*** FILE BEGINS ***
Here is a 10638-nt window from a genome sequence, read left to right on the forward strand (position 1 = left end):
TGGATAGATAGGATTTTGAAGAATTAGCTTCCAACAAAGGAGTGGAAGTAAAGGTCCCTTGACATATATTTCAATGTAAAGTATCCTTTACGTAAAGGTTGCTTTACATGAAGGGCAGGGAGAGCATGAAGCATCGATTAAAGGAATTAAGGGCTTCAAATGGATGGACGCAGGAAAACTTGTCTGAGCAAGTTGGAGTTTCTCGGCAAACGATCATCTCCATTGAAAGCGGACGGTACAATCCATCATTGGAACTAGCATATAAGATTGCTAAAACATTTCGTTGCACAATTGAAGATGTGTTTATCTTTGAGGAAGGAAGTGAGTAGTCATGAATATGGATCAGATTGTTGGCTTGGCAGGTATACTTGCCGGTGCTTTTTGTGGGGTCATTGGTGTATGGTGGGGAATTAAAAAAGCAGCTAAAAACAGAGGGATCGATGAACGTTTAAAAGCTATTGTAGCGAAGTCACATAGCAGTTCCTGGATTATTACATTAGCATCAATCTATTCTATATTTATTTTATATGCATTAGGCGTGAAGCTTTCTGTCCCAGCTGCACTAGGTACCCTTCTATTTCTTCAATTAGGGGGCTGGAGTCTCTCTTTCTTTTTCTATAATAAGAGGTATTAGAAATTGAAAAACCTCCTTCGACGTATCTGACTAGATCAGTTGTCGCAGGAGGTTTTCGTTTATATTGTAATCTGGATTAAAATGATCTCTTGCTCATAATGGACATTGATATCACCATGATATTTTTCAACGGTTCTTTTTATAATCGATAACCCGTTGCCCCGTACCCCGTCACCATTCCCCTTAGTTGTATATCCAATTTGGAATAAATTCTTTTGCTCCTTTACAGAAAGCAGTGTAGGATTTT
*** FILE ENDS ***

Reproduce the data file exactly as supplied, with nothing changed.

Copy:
Here is a 10638-nt window from a genome sequence, read left to right on the forward strand (position 1 = left end):
TGGATAGATAGGATTTTGAAGAATTAGCTTCCAACAAAGGAGTGGAAGTAAAGGTCCCTTGACATATATTTCAATGTAAAGTATCCTTTACGTAAAGGTTGCTTTACATGAAGGGCAGGGAGAGCATGAAGCATCGATTAAAGGAATTAAGGGCTTCAAATGGATGGACGCAGGAAAACTTGTCTGAGCAAGTTGGAGTTTCTCGGCAAACGATCATCTCCATTGAAAGCGGACGGTACAATCCATCATTGGAACTAGCATATAAGATTGCTAAAACATTTCGTTGCACAATTGAAGATGTGTTTATCTTTGAGGAAGGAAGTGAGTAGTCATGAATATGGATCAGATTGTTGGCTTGGCAGGTATACTTGCCGGTGCTTTTTGTGGGGTCATTGGTGTATGGTGGGGAATTAAAAAAGCAGCTAAAAACAGAGGGATCGATGAACGTTTAAAAGCTATTGTAGCGAAGTCACATAGCAGTTCCTGGATTATTACATTAGCATCAATCTATTCTATATTTATTTTATATGCATTAGGCGTGAAGCTTTCTGTCCCAGCTGCACTAGGTACCCTTCTATTTCTTCAATTAGGGGGCTGGAGTCTCTCTTTCTTTTTCTATAATAAGAGGTATTAGAAATTGAAAAACCTCCTTCGACGTATCTGACTAGATCAGTTGTCGCAGGAGGTTTTCGTTTATATTGTAATCTGGATTAAAATGATCTCTTGCTCATAATGGACATTGATATCACCATGATATTTTTCAACGGTTCTTTTTATAATCGATAACCCGTTGCCCCGTACCCCGTCACCATTCCCCTTAGTTGTATATCCAATTTGGAATAAATTCTTTTGCTCCTTTACAGAAAGCAGTGTAGGATTTT